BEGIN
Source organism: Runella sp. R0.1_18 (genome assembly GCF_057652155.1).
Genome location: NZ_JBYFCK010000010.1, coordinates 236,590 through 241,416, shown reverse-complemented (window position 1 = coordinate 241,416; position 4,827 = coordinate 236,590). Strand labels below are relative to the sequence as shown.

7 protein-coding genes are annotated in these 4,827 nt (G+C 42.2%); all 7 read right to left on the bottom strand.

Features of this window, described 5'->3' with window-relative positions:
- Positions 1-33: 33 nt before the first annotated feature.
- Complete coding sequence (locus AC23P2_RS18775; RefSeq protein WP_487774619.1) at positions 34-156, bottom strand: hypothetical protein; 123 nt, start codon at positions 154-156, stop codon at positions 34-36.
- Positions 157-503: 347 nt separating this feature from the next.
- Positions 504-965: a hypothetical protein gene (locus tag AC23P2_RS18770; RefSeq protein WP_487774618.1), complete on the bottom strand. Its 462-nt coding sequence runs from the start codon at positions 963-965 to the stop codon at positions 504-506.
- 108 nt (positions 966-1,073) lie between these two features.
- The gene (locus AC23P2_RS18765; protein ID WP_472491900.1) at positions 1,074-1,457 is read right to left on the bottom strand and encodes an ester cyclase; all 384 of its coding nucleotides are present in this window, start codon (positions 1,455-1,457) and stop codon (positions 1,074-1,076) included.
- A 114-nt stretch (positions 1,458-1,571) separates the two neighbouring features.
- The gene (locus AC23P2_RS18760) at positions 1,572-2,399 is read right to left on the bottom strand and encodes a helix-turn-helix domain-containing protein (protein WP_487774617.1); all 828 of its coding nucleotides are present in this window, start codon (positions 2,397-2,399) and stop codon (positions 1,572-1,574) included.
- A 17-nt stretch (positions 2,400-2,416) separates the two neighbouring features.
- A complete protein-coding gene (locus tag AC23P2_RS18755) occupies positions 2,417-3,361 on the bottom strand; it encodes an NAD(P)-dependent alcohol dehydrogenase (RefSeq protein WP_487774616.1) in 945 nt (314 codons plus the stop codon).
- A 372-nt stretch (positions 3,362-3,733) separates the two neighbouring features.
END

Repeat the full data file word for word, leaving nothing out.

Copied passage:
Source organism: Runella sp. R0.1_18 (genome assembly GCF_057652155.1).
Genome location: NZ_JBYFCK010000010.1, coordinates 236,590 through 241,416, shown reverse-complemented (window position 1 = coordinate 241,416; position 4,827 = coordinate 236,590). Strand labels below are relative to the sequence as shown.

7 protein-coding genes are annotated in these 4,827 nt (G+C 42.2%); all 7 read right to left on the bottom strand.

Features of this window, described 5'->3' with window-relative positions:
- Positions 1-33: 33 nt before the first annotated feature.
- Complete coding sequence (locus AC23P2_RS18775; RefSeq protein WP_487774619.1) at positions 34-156, bottom strand: hypothetical protein; 123 nt, start codon at positions 154-156, stop codon at positions 34-36.
- Positions 157-503: 347 nt separating this feature from the next.
- Positions 504-965: a hypothetical protein gene (locus tag AC23P2_RS18770; RefSeq protein WP_487774618.1), complete on the bottom strand. Its 462-nt coding sequence runs from the start codon at positions 963-965 to the stop codon at positions 504-506.
- 108 nt (positions 966-1,073) lie between these two features.
- The gene (locus AC23P2_RS18765; protein ID WP_472491900.1) at positions 1,074-1,457 is read right to left on the bottom strand and encodes an ester cyclase; all 384 of its coding nucleotides are present in this window, start codon (positions 1,455-1,457) and stop codon (positions 1,074-1,076) included.
- A 114-nt stretch (positions 1,458-1,571) separates the two neighbouring features.
- The gene (locus AC23P2_RS18760) at positions 1,572-2,399 is read right to left on the bottom strand and encodes a helix-turn-helix domain-containing protein (protein WP_487774617.1); all 828 of its coding nucleotides are present in this window, start codon (positions 2,397-2,399) and stop codon (positions 1,572-1,574) included.
- A 17-nt stretch (positions 2,400-2,416) separates the two neighbouring features.
- A complete protein-coding gene (locus tag AC23P2_RS18755) occupies positions 2,417-3,361 on the bottom strand; it encodes an NAD(P)-dependent alcohol dehydrogenase (RefSeq protein WP_487774616.1) in 945 nt (314 codons plus the stop codon).
- A 372-nt stretch (positions 3,362-3,733) separates the two neighbouring features.